Default to Web Mail
Patrick wants a Web-based mail service to be his default email.
Considering the popularity of Gmail and Yahoo Mail, I'm amazed that this isn't slick and easy. Yes, if you use Firefox, you can set either of these to be the browser's default, so that clicking a mailto link on a web page (such as firstname.lastname@example.org at the bottom of this post) will bring you to your e-mail service of choice. But that won't do you any good when you click Windows Explorer's E-mail button or select Word's Send Email option.
Mailing from these sorts of applications isn't a browser issue; it's a Windows issue. If you send a document from, for instance, Microsoft Word, the program creates the message through Windows' default e-mail program. And I have yet to see a browser that can be installed as Windows' default e-mail program.
My solution: a free program called Affixa, which can install itself as Windows default e-mail program. Tell Windows Explorer, Word, or WinZip that you want to send a file, and Affixa uploads the file and creates a message in Gmail's or Yahoo's Draft folder.
Some advise about setting up Affixa:
After installing it and is loading it for the first time, a dialog box will ask you about the tray application. I recommend you uncheck both options. Affixa is a wonderful little program, but the systray program doesn't really do much.
Affixa will then ask if you want it to be your default mail application. You do.
This will take you to the Options window, where you can set up your account. Doing so will bring you to the Account Settings dialog box. You can figure out how to set up the account by yourself. But one option you should definitely check is Launch your service after creating a draft message (with your service being, well, your service). If you're using Gmail, that option is on the Preferences tab; for Yahoo, it's on the Account tab.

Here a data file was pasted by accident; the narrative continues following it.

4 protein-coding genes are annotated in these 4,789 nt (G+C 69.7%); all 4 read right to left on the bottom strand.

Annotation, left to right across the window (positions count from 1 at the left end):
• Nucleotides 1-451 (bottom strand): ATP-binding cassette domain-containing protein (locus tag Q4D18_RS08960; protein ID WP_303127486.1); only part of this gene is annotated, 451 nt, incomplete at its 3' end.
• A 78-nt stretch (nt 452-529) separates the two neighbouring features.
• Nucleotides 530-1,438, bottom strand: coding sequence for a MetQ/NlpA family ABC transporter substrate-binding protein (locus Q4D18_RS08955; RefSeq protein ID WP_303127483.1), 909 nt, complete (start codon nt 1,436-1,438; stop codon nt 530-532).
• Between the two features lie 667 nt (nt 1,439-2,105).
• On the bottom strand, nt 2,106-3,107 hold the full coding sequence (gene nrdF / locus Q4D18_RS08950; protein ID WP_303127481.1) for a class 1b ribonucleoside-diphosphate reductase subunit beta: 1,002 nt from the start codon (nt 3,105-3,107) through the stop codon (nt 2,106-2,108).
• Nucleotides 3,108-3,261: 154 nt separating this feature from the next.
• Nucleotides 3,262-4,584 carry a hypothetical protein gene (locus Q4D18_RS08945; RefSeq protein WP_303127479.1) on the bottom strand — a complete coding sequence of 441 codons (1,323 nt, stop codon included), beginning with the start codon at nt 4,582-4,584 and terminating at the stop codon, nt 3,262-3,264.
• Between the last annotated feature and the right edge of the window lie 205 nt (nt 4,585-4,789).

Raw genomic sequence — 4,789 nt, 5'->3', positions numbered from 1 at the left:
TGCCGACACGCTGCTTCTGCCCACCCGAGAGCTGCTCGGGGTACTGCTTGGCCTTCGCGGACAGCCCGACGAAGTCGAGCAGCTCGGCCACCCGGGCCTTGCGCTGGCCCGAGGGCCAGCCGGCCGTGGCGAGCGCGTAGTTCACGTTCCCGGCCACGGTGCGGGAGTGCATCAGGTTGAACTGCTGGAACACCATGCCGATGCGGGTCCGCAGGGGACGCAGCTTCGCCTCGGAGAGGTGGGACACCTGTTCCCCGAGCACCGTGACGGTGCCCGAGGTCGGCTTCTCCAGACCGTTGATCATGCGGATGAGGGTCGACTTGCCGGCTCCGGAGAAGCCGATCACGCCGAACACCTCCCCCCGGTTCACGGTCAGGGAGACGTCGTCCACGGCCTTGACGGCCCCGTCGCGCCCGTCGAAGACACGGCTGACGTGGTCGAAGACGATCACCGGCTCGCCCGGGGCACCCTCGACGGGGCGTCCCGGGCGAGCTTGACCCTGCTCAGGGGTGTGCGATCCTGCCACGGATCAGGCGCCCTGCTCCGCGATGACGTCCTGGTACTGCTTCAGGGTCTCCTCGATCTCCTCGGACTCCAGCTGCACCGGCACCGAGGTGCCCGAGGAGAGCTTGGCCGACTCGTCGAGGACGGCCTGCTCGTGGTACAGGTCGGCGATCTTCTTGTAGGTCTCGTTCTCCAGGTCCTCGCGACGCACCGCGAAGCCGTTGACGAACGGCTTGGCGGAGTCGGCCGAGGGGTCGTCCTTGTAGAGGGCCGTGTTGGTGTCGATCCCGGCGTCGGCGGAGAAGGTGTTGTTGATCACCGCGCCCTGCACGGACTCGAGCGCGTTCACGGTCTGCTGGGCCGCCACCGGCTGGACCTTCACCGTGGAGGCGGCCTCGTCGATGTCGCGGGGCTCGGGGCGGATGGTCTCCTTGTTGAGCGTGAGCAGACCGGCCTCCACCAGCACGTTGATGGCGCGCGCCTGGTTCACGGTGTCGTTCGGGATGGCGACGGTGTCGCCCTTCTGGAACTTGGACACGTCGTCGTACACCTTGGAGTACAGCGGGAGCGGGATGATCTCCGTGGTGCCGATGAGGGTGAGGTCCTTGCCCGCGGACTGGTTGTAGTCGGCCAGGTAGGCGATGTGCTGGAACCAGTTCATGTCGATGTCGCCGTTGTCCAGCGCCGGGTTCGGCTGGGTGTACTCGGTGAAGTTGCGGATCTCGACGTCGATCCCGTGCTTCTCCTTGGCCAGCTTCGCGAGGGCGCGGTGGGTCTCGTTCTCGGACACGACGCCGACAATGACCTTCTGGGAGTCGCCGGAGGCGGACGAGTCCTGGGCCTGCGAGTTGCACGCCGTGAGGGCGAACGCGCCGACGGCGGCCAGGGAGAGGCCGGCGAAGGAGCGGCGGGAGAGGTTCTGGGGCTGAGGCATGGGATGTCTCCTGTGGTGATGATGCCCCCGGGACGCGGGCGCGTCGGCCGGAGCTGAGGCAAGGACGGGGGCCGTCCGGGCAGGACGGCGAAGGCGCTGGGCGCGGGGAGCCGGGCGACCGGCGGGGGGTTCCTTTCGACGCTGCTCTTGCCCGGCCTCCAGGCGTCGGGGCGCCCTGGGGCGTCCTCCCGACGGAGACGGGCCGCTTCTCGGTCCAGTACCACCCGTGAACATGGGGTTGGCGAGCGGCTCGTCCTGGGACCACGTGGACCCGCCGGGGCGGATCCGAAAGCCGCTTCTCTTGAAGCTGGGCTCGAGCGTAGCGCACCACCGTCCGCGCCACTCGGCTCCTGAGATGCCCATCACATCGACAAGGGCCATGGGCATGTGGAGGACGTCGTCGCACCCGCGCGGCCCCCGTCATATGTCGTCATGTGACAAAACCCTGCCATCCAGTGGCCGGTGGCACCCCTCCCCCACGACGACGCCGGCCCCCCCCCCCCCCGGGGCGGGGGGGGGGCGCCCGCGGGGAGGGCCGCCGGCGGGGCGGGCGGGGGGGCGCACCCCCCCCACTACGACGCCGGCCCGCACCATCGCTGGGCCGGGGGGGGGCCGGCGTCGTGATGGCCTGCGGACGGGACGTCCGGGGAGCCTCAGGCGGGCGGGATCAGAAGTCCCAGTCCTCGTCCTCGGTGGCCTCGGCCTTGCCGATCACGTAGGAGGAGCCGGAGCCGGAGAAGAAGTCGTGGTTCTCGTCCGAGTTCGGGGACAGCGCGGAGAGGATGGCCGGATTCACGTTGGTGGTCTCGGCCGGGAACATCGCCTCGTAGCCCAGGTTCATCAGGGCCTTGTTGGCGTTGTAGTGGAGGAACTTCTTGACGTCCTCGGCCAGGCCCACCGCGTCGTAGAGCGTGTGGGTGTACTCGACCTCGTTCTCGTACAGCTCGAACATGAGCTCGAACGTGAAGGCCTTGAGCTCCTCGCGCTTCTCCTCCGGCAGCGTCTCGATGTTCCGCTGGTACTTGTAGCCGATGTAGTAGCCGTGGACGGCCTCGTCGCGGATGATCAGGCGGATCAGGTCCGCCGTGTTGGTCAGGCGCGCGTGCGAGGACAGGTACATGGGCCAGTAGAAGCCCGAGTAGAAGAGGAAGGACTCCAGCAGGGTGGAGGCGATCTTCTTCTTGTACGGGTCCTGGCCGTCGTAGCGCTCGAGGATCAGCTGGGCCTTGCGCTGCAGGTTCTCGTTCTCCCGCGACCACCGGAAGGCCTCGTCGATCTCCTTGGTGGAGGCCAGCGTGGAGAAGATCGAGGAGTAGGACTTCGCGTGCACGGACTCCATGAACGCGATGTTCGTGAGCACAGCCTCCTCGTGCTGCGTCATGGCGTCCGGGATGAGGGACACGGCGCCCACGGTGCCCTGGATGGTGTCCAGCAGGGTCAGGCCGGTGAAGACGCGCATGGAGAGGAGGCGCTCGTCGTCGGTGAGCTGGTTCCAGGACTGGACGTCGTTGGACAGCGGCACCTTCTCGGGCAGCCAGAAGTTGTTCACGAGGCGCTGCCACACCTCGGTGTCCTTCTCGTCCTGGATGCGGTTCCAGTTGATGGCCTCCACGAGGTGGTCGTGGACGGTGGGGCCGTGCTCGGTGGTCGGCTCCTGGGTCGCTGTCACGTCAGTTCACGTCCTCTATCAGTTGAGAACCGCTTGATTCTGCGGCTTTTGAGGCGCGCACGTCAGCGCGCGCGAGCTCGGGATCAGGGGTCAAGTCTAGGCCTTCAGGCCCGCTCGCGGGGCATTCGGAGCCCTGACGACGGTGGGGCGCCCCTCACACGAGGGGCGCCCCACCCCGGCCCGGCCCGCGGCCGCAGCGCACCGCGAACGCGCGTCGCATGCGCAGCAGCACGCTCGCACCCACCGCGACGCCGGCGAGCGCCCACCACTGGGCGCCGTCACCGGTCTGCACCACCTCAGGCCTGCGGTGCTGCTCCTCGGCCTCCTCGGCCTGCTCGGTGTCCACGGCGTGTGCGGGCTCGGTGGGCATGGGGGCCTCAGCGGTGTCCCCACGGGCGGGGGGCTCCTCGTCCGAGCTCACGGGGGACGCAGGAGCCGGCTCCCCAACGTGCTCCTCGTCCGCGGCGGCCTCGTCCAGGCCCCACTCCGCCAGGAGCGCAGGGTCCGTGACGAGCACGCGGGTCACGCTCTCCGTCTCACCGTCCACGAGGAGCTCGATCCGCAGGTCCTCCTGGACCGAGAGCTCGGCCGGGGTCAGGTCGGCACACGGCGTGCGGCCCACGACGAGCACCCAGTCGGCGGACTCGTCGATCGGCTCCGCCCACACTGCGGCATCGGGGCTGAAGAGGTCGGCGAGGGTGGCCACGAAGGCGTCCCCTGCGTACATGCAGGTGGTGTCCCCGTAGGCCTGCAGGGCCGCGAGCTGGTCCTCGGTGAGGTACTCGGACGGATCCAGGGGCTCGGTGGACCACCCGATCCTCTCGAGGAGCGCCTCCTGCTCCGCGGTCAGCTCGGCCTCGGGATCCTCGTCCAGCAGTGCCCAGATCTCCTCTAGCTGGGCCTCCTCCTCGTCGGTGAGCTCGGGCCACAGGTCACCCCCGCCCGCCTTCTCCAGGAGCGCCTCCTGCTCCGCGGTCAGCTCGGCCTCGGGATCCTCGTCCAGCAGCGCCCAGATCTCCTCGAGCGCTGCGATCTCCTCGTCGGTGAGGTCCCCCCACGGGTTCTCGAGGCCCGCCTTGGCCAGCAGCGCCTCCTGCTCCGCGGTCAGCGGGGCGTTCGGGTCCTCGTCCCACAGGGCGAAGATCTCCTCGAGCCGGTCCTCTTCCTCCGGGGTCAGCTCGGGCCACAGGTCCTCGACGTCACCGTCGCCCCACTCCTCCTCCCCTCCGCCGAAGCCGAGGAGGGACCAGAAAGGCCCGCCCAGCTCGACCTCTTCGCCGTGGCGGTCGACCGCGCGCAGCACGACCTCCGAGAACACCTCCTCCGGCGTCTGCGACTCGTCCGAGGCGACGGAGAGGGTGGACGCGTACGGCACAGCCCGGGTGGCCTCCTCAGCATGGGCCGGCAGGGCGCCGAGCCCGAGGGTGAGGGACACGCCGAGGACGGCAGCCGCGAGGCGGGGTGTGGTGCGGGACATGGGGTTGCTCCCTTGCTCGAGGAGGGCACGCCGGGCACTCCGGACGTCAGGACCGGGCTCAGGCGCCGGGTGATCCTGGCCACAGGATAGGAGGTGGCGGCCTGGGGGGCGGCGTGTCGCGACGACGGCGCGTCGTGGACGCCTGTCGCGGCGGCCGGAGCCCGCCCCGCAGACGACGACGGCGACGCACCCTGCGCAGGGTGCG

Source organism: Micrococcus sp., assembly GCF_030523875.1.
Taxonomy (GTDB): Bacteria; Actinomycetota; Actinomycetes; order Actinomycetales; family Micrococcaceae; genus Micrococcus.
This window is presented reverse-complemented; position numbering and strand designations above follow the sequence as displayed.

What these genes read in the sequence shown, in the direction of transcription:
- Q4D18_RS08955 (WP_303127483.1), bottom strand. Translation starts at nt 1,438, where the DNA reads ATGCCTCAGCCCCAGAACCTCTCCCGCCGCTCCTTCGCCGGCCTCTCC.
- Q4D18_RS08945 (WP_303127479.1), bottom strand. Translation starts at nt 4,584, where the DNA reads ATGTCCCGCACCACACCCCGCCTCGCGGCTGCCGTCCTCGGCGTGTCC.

Why is that feature important? As I mentioned above, Affixa creates the email message in Gmail's or Yahoo's Drafts folder. With that option checked, it then brings up the message in a browser window for addressing, editing, and sending. (In my experience, it does this more reliably in Gmail.)
You can upgrade to the full version of Affixa for an annual subscription of £2 (about $3 American as I write this). This will allow you to use it for more than one mail account, and let you zip files before you send them.
Firefox users may want to augment Affixa by setting their browser to handle mailto links directly. It's faster, and doesn't interfere with Affixa's handling of Windows programs' mail tools. From within the browser, select Tools, then Options. Click the Applications tab. In the Mailto line, select the appropriate choice.
If you use Gmail and Chrome, you might want to augment Affixa by downloading and installing ChromeMailer (you'll find the x64 version here). This simple little program makes Gmail the mailto default, without effecting Affixa's work outside of the browser. And it too is faster than using Affixa for this job.